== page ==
A POEM OF EXHILE. At the beginning of Inferno, Dante, the pilgrim, woke to realize he was lost. How he got here he could not remember. How to get out of the dark woods he did not know. This was the start of Dante, the poet, not only making a statement on the morality of man but on the condition of being exiled. The story of his exile is a complex one which lends itself to the complexity of The Divine Comedy. Dante’s home was in Florence. He was an active member of the White Guelphs, a political faction that once was united with the Black Guelphs in defeating yet another faction, the Ghibellines. Political struggles, factionalism, and corruption within the Florentine region of Italy play a major role in the entire poem. After all, Dante not only heard the stories of struggle from his parents and grandparents, but he experienced the strife firsthand. Events set in motion as far back as 1215, allowed for a perpetual state of war between followers of the Pope and those of the Holy Roman Emperor, eventually leading to arguments between neighbors, blood in the streets, and twenty years of banishment for Dante. This time of confusion and uncertainty played into his writing.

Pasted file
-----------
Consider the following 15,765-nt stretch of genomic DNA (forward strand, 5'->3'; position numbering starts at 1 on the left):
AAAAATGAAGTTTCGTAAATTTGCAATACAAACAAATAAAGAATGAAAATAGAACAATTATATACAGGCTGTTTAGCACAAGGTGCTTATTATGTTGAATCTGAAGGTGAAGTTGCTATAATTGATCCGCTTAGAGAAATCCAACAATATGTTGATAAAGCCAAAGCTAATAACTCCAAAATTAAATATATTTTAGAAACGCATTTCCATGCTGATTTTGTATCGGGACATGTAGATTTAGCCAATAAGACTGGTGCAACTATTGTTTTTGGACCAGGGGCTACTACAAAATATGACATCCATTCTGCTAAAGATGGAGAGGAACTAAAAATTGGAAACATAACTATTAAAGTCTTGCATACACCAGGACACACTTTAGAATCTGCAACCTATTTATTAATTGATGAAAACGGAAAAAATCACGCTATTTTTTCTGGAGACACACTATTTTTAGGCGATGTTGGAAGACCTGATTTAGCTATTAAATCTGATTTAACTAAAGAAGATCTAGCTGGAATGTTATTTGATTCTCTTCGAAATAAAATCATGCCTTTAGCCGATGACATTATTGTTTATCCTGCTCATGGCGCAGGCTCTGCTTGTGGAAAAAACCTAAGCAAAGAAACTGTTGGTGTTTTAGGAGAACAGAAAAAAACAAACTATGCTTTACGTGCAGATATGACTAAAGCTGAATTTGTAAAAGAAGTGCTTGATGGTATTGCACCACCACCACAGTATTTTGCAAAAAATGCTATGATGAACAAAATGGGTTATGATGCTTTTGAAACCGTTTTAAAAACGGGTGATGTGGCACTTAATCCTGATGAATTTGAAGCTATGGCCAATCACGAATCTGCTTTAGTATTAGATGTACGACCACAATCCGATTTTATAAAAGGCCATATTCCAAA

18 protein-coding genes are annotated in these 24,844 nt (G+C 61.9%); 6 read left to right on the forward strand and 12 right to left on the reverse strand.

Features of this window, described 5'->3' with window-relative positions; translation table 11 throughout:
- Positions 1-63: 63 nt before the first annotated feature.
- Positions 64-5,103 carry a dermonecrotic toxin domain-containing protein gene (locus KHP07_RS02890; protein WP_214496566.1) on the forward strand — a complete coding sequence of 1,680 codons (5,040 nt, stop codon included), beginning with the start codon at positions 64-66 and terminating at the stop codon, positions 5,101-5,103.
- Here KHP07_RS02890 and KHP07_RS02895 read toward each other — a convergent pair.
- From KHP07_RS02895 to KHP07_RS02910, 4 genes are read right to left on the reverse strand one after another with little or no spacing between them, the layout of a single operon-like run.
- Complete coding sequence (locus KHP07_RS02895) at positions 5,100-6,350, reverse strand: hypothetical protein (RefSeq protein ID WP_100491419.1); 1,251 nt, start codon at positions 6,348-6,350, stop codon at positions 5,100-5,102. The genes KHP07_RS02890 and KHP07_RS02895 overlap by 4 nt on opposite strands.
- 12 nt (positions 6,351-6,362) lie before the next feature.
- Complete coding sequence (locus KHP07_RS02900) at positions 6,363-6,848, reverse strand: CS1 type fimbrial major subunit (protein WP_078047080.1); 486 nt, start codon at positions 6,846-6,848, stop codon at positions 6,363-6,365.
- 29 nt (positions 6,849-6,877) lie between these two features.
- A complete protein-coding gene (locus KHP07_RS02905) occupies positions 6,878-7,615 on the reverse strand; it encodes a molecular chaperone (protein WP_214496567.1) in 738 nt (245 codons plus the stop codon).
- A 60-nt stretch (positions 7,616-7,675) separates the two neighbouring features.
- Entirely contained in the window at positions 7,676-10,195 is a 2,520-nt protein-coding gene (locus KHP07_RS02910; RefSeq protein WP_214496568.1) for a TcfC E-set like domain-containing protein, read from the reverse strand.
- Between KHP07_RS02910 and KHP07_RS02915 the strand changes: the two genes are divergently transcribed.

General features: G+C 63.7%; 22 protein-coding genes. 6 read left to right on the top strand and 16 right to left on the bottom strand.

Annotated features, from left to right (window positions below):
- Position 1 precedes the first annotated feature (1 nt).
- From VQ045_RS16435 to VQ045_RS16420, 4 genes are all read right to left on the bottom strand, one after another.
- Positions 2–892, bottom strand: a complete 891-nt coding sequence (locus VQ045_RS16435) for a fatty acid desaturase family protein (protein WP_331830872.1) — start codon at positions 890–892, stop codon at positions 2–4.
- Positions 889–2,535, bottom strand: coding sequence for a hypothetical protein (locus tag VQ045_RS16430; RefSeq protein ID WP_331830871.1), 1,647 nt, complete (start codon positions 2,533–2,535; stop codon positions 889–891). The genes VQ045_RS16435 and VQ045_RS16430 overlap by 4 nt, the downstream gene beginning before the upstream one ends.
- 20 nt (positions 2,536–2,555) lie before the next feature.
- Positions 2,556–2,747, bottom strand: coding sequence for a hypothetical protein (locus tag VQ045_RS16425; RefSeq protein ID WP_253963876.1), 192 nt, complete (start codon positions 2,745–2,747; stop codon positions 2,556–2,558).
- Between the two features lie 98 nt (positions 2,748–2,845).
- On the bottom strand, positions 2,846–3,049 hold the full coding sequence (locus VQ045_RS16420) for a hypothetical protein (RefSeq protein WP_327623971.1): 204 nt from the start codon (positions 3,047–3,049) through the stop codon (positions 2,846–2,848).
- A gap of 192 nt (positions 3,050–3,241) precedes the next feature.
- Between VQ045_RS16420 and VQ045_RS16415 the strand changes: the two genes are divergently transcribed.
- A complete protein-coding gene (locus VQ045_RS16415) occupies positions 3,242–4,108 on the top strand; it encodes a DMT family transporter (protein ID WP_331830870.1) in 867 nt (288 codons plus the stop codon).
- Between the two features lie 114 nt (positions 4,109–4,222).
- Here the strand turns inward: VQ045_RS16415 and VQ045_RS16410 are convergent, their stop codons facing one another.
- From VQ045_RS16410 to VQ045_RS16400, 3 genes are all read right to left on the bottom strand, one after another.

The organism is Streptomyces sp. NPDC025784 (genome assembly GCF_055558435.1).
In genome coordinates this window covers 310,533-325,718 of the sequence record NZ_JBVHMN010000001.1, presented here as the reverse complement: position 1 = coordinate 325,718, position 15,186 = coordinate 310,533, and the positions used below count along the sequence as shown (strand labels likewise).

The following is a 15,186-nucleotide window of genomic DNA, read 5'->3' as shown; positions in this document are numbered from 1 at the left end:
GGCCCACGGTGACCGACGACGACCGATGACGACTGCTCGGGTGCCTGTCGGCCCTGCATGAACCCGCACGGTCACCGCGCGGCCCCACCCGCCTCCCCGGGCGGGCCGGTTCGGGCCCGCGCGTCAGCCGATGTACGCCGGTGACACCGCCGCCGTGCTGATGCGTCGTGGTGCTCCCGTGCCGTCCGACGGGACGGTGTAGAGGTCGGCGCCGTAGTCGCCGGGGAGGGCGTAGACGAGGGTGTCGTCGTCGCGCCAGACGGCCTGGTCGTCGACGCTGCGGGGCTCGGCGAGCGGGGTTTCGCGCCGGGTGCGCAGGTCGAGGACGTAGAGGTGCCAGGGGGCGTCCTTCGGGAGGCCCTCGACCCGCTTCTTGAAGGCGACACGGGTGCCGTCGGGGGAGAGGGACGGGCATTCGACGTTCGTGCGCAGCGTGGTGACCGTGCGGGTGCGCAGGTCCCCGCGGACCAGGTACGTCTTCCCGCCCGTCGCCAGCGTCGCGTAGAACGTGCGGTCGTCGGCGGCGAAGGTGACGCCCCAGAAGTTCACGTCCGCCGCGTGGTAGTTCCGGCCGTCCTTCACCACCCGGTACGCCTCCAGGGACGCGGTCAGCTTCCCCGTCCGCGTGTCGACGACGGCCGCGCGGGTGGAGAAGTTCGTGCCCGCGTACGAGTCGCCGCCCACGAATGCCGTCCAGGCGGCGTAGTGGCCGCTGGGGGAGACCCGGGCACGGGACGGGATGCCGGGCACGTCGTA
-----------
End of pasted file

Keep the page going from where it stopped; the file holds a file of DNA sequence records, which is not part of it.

To live in exile, to be cast out of comfort into the darkness of unknowing, speaks to the Christian creation story, but it has universal meaning to which we can all relate, no matter our beliefs or affiliations. Whether we end up in a dark place due to our actions, the actions of others, or things outside of our control, many of us have been lost in a metaphorical dark wood. Many of us have felt the sting of exile by family, community, or something inexplicable within ourselves, and the shock leaves us uncertain. This is one reason I come back to this poem time and time again. There are very specific details that require research for modern readers, and hotly debated commentaries have existed since Dante finished the Divine Comedy in 1320. At its core, however, Inferno speaks to anyone who has felt lost, who is a backslider, who has felt betrayed, or who would set out on a journey through the depths of hell hoping to make sense of their situation.
The descriptive language Dante uses as a writer creates vivid images in my imagination, but he makes it clear that Inferno is a dark place. It is a lonely place. The damned souls have been banished forever due to their willingness to give into, give up on, or justify their situation. This story has historical, political, and theological layers, but it is also personal. This is why the epic poem has inspired many, such as myself, to explore it through various visual forms. This is why I wanted to work with it for my graduate-school thesis the past two years.